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In 1994, the U.S. Department of Agriculture (USDA) proposed to limit sodium in school feeding programs. The Salt Institute, a trade organization, promptly protested. The group contended that removal of high-sodium foods, such as milk and other dairy products, inevitably denies children other important nutrients such as calcium and potassium, present in such foods.

This challenge deserves scrutiny. The USDAs proposal, which forms public policy, is based solidly on scientific evidence. Correct? Incorrect!

Contrary to popular perception, universal sodium restriction is unnecessary, and possibly undesirable. A common notion is that sodium induces hypertension (high blood pressure) and that lowering sodium intake will prevent hypertension. Unfortunately, this notion has no scientific basis. Instead, many recent medical studies have brought into question the effectiveness and even the safety of universal sodium restriction.

There is a relationship between sodium and blood pressure, which is important for about 10 percent of the population, which is sodium-sensitive. For this group, sodium restriction is an important feature, along with other measures, for treatment. However, for about 90 percent of the population, there is no convincing scientific basis for the idea that sodium restriction will prevent hypertension.

 

8. Food Additives and Your Health

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In the early nineteenth century, many food colors were hazardous to health. Pickles were colored, green with copper sulfate; cheeses with red lead and vermillion (red mercuric sulfide); spent tea leaves were colored with copper arsenite, lead chromate, and indigo so that the leaves would appear fresh for resale, and candies for children were colored brightly with lead chromate, red lead, and vermillion. These toxic compounds made many people ill and resulted in deaths.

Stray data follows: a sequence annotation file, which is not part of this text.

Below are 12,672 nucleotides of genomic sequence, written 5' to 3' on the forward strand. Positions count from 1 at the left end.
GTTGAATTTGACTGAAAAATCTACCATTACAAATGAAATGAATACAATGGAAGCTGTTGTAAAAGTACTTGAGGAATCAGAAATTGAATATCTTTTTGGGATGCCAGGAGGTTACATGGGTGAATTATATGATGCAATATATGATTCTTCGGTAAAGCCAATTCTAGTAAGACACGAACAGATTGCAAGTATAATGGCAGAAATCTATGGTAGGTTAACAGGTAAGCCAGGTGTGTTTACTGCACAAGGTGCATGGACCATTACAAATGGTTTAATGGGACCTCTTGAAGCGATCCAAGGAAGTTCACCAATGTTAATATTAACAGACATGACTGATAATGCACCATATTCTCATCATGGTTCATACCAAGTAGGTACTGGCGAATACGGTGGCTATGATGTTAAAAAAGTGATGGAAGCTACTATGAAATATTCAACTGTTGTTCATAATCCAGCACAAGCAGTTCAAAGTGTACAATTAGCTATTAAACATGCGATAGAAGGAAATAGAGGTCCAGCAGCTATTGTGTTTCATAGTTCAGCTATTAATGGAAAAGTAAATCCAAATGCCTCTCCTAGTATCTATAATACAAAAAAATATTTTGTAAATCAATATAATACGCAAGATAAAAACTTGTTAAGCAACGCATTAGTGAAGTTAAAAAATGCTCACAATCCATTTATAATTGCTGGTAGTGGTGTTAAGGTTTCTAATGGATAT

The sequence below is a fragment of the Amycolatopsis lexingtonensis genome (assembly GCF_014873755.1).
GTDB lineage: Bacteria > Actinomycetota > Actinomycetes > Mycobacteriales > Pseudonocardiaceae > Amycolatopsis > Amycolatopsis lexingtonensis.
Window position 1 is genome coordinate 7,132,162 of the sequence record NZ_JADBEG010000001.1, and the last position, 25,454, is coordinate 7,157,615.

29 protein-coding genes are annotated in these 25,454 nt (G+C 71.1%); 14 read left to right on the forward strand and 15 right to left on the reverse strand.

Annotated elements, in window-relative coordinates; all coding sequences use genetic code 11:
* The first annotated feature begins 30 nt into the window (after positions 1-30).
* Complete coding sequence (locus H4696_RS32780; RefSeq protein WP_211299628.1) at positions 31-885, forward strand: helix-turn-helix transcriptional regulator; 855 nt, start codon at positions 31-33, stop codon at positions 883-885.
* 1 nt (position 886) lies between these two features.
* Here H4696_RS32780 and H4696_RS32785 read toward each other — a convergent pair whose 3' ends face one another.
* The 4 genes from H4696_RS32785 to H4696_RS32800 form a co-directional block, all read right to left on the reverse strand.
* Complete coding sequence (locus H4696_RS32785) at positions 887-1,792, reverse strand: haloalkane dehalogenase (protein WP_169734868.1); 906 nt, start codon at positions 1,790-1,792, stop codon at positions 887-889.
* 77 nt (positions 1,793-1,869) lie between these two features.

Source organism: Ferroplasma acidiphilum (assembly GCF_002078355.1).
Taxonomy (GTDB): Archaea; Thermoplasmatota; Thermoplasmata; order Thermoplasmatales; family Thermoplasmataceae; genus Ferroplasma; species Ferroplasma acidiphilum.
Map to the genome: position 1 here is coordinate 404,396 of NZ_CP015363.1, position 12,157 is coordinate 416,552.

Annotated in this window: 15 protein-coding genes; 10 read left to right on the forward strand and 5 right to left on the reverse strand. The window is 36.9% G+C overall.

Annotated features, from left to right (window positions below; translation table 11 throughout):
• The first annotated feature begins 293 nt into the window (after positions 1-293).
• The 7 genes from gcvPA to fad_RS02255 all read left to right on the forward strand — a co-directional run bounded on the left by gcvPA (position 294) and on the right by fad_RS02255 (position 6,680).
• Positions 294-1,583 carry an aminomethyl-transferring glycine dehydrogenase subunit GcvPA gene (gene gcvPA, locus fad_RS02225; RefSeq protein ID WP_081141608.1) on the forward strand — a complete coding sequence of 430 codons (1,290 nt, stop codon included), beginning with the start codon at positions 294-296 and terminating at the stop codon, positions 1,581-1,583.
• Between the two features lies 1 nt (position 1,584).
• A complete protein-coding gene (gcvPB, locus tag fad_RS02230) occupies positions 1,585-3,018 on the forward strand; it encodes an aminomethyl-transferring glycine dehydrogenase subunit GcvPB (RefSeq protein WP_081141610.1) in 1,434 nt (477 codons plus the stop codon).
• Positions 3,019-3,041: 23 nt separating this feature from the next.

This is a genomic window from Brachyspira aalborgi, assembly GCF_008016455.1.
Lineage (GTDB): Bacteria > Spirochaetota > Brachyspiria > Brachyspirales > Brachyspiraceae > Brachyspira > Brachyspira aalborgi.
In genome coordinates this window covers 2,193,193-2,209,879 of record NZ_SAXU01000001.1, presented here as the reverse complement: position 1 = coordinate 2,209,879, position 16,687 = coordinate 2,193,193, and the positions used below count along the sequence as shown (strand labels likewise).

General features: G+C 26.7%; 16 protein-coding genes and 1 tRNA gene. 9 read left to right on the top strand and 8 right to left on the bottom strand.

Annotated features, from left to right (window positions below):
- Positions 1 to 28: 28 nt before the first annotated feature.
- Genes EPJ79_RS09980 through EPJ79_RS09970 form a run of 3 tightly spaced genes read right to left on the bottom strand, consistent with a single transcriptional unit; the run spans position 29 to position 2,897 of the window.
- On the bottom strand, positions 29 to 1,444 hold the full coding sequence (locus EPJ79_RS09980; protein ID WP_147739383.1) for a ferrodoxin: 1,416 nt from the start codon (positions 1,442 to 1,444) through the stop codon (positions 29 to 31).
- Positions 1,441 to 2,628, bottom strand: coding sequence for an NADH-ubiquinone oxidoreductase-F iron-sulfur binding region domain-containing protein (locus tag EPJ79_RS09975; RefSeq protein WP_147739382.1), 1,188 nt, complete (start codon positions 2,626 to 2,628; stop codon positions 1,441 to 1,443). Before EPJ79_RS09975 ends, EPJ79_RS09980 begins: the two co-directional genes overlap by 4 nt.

By the mid-nineteenth century, synthetic industrial dyes were being applied to foods. No regulations existed regarding their purity or uses. Concern for public health led the U.S. Congress to pass the Food and Drug Act of 1906, which restricted use of synthetic colors to those that could be judged safe with foods. The legislation drastically reduced some eighty synthetic colors used with food to only seven. The legislation also established a voluntary certification system, and the synthetic colors became known as certified colors. In 1907, eight additional certified colors were added to the list. By 1938, previously approved certified colors were re-evaluated for safety. Those approved were relisted; some permanently, and others only provisionally. In the intervening years, some have been delisted, that is, banned.

 

9. Avoiding Foodborne Illnesses

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Changes in farm practices, the environment, and lifestyle, as well as in food processing, distribution, and consumption, are all related to increased food-poisoning outbreaks.

One major change has been the increase in available food products. In the 1950s, a typical grocery stocked about 300 items; currently, supermarkets stock some 30,000. To keep all of these foods fresh and wholesome strains the system.